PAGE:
14. Bredie SJ, De Bruin TW, Demacker PN, Kastelein JJ, Stalenhoef AF. Comparison of Gemfibrozil versus Simvastatin in familial combined hyperlipidemia and effects on Apolipoprotein-B-containing lipoproteins, low density lipoprotein sub fraction profile, and low density lipoprotein oxidizabiltiy. Am J Cardiol 1995;75:348-53.
15. Goldberg R, Labelle P, Zupkis R, Ronca P. comparison of the effects of Lovastatin and Gemfibrozil on lipids and glucose control in Non-insulin dependent diabetes mellitus. Am J Cardiol 1990;66:16B-21B.
16. Lewin AJ, Kipnes MS, Meneghini LF, Plotkin DJ, Perevozskaya IT, Shah S, et al. Effects of simvastatin on the lipid profile and attainment of low density lipoprotein cholesterol goals when added to thiazolidinedione therapy in patients with type 2 diabetes mellitus. A multicenter, randomized,doubleblind placebo-controlled trial. Clin The 2004;26:379-89.
17. Miller M, Dobs A, Yuan Z, Battisti WP, Boristue H, Palmisano J. Effectiveness of simvastatin therapy in raising HDL- C inpatients with type 2 diabetes and low HDL-C. Curr Med Res Opin 2004;20;1087-94.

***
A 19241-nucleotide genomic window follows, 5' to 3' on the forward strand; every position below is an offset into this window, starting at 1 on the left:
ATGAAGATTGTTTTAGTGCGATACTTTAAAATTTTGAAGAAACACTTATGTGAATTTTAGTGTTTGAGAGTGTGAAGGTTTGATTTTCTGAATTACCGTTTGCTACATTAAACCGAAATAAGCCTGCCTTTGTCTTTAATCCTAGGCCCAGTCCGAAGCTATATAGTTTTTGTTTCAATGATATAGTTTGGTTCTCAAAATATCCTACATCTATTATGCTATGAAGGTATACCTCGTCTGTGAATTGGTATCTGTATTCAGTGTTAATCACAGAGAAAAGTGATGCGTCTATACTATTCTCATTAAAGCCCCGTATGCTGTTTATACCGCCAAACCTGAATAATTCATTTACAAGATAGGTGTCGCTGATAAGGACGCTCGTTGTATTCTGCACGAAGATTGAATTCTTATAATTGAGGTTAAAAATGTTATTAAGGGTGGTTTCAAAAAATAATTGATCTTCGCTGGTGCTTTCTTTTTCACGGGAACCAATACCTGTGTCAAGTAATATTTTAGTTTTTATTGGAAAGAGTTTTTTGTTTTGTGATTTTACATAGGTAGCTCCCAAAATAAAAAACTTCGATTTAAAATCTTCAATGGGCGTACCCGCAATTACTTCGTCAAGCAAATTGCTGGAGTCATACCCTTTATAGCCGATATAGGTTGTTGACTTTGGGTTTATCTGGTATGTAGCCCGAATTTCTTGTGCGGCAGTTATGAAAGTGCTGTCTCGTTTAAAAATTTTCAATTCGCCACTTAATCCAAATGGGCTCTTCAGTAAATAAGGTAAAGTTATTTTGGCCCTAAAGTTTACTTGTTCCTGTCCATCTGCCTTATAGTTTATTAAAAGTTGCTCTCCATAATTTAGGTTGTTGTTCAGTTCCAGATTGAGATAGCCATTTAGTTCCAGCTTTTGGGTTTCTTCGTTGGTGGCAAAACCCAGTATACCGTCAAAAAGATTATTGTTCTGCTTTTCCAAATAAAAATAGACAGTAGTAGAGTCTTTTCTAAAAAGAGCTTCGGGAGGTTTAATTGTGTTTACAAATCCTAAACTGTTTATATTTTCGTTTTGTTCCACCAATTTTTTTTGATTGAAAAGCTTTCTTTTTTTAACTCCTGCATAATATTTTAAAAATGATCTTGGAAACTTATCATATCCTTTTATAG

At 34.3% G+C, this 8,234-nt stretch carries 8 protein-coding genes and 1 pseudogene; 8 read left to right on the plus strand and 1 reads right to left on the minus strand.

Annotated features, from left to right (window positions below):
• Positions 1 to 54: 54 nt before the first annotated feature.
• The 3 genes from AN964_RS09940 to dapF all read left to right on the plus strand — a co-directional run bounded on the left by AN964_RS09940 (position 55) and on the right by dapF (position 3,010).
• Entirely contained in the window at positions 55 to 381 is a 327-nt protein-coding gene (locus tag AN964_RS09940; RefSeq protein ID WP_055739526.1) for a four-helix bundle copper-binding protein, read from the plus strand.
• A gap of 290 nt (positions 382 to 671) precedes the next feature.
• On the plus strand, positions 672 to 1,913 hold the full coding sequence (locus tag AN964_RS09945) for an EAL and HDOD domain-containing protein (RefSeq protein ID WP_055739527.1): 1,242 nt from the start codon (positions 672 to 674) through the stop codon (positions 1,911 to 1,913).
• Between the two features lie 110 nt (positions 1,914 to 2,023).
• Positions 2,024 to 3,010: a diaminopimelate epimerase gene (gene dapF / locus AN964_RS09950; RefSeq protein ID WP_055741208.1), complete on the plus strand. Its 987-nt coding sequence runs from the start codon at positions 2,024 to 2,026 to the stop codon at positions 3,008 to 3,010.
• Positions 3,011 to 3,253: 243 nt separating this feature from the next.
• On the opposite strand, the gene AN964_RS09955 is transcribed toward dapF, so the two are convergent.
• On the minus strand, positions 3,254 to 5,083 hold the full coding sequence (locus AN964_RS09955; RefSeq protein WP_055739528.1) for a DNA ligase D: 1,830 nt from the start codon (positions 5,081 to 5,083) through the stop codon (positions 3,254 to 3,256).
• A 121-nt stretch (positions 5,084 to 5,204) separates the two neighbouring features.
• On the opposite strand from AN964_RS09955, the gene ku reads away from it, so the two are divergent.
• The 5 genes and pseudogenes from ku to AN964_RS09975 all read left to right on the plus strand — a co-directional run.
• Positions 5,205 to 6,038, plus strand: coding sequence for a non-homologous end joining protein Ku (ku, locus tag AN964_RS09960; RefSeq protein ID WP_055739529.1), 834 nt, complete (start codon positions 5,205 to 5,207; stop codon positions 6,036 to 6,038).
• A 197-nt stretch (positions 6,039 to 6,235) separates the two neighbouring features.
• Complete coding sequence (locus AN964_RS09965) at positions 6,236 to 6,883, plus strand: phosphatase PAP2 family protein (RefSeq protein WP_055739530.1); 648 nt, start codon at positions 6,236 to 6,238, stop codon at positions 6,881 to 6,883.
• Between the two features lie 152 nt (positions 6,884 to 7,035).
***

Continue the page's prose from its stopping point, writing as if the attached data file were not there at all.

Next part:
18. Garg A, Grundy SM. Gemfibrozil alone and in combination with lovastatin for the treatment of hypertriglyceridemia in NIDDM. Diabetes 1989;38:364-72.
19. West of Scotland Coronary Prevention Study Group. Influence of pravastatin and plasma lipids on clinical events in the West of Scotland Coronary Prevention Study (WOSCOPS). Circulation. 1998;97:1440-5.
20. The LIPID Study Group. Design features and baseline characteristics of the LIPID (Long-term Intervention with Pravastatin in Ischaemic Disease) Study: a randomized trial in patients with previous acute myocardial infarction and unstable angina pectoris. Am J Cardiol 1995;76:474-9.
21. Rubins HB, Robins SJ, Collins D, Fye CL, Anderson JW, Elam MB. Gemfibrozil for the secondary prevention of coronary heart disease in men with low levels of high-density lipoprotein cholesterol: Veterans Affairs High-Density Lipoprotein Cholesterol Intervention Trial Study Group. N Engl J Med 1999;341:410-8.

Journal of the Pakistan Medical Association has agreed to receive and publish manuscripts in accordance with the principles of the following committees: